New Zealand Ora - Garden of Well Being

 The ferns were carefully selected and blessed by Maori elders.
Living tree-fern sculptures

New Zealand is enjoying the height of fashion in the UK at the moment - riding high on the publicity from the Lord of the Rings and a targeted campaign by Tourism NZ, promoting the country's unspoiled nature as '100% Pure'. The first NZ garden Chelsea entry rode this wave of deserved hype, the garden much anticipated by UK gardeners - and lived up to all expectations, winning a gold medal and attracting relentless crowds.

Ora - The Garden of Wellbeing explored the relationship between nature and the Maori, who believe that both plants and people share a common ancestry and that the people are guardians of nature, the treasures of the land. Native plants and hot spa pools created a secret tropical garden, hidden in the forests and guarded by Maori carvings. Ferns topped the skyline, steam flowed down terraces from the geothermal pools, and bird song completed the sensory assault. The effect was absorbing, creating a space which was at once tranquil, vibrant and alive.

 The terraces certainly redefine the idea of a 'water feature'.
The replica pink & white terraces were a dramatic garden focus

The garden was dominated by a replica of the Pink and White Terraces, the North Island's "eighth natural wonder of the world" which was destroyed in an volcanic eruption in 1886. Victorian tourists used to flock to the 7-acre silica terraces, believing that bathing in the naturally hot spring water held medicinal properties. The Chelsea Garden thermal terraces were made by Richard Taylor, whose special effects in Lord of the Rings have won him four Oscars, and they certainly begged you to climb on in (if only!).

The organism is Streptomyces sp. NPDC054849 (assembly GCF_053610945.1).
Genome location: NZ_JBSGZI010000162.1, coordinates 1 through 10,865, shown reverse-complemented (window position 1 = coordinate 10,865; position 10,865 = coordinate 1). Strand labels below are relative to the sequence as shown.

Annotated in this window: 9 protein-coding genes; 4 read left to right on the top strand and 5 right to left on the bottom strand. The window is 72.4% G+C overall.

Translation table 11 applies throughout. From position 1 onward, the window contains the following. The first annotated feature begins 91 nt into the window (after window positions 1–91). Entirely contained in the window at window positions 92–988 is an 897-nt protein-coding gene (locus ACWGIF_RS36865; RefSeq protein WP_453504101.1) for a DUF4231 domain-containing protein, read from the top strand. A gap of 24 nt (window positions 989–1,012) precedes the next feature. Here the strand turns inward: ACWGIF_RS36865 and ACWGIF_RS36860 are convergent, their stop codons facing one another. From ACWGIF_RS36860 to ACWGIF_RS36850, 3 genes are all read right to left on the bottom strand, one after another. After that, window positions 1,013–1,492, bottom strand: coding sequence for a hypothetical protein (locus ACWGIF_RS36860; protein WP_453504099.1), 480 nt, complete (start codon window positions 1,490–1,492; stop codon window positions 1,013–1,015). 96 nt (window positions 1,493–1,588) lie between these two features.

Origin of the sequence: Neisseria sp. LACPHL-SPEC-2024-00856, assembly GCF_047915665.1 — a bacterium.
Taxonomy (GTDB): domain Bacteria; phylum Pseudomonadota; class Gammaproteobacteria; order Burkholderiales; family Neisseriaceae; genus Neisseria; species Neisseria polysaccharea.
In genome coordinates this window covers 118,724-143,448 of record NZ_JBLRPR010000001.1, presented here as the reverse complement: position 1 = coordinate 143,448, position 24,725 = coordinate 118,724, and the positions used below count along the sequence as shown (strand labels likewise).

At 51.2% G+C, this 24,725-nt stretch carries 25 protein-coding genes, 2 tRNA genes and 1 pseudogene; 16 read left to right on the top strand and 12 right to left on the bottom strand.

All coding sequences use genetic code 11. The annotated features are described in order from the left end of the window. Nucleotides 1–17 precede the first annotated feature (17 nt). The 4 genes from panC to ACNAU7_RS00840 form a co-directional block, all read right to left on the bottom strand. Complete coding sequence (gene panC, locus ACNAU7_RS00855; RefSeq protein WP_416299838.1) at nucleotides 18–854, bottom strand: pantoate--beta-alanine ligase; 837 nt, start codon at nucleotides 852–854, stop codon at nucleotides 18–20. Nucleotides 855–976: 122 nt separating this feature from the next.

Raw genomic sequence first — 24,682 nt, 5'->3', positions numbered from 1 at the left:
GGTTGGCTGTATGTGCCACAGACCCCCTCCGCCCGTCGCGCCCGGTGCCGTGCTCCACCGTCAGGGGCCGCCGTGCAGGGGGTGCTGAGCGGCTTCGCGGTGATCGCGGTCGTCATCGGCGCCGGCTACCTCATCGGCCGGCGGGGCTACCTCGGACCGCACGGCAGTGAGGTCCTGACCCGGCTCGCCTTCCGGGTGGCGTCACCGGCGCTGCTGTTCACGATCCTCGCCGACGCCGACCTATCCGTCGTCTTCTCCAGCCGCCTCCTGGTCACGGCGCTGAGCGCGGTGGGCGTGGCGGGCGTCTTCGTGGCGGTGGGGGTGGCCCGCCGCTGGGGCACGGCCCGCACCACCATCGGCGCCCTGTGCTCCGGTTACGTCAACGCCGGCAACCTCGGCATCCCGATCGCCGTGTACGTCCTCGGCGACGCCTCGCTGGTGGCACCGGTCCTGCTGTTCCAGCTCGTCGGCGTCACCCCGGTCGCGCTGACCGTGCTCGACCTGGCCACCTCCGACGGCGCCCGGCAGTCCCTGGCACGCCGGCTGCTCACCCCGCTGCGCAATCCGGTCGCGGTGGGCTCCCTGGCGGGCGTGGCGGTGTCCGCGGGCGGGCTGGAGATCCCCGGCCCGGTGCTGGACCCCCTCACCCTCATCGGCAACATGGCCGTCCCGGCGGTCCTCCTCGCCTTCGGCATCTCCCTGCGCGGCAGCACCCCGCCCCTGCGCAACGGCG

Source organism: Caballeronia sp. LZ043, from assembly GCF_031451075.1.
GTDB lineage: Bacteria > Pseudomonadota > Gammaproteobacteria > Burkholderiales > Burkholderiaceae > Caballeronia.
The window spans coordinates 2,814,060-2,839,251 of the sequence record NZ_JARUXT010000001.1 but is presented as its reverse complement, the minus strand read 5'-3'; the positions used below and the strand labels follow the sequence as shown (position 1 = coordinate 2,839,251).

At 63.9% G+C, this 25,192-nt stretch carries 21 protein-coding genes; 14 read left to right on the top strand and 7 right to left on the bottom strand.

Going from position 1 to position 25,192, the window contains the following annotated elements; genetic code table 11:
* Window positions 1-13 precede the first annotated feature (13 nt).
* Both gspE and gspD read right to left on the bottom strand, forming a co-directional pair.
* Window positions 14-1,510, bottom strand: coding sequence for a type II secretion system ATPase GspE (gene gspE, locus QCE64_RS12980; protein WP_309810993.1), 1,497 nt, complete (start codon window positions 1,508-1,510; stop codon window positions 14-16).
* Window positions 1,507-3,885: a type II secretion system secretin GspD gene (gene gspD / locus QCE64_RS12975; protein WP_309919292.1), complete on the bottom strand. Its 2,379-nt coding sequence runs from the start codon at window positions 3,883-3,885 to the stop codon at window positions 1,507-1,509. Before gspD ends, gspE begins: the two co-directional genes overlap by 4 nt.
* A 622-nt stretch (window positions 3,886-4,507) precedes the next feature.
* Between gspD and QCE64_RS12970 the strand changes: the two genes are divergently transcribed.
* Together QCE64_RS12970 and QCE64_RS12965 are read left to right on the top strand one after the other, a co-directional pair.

There was such attention to detail in this New Zealand garden - even the rope was made of native flax.
Guarding nature with flax rope

A superbly-crafted Moko Waiwera (water lizard) sculpture climbed from the top pool, down across the terraces, transporting a stream of water on his back and out of his mouth, into the bottom pools. The Maori historically created such raised wooden pipes to cool the hot spring water to perfect bathing temperature.

The Chelsea lizard was carved by acclaimed Maori sculptor, Lyonel Grant, who demonstrated his experience by working with a wide range of media and size: the huge wooden lizard, the subtle tree-fern sculptures sheltering under the fern canopy, and the bronze heads, guardians of the garden.

The artist's cultural advice was invaluable in the design and preparation of the Chelsea show garden. The Hui Marae (paved circle) is the spiritual focus of the garden, a traditional Maori meeting place, surrounded by the tree-ferns and a cave, which are believed by the Maori to be mouths to the underworld gods. Far from detracting from the plants in this garden, everything seemed very much in harmony.

 I love the way the delicate flowers sit above the huge and dramatic leaves.
Chatham Island Forget-me-Nots in full splendour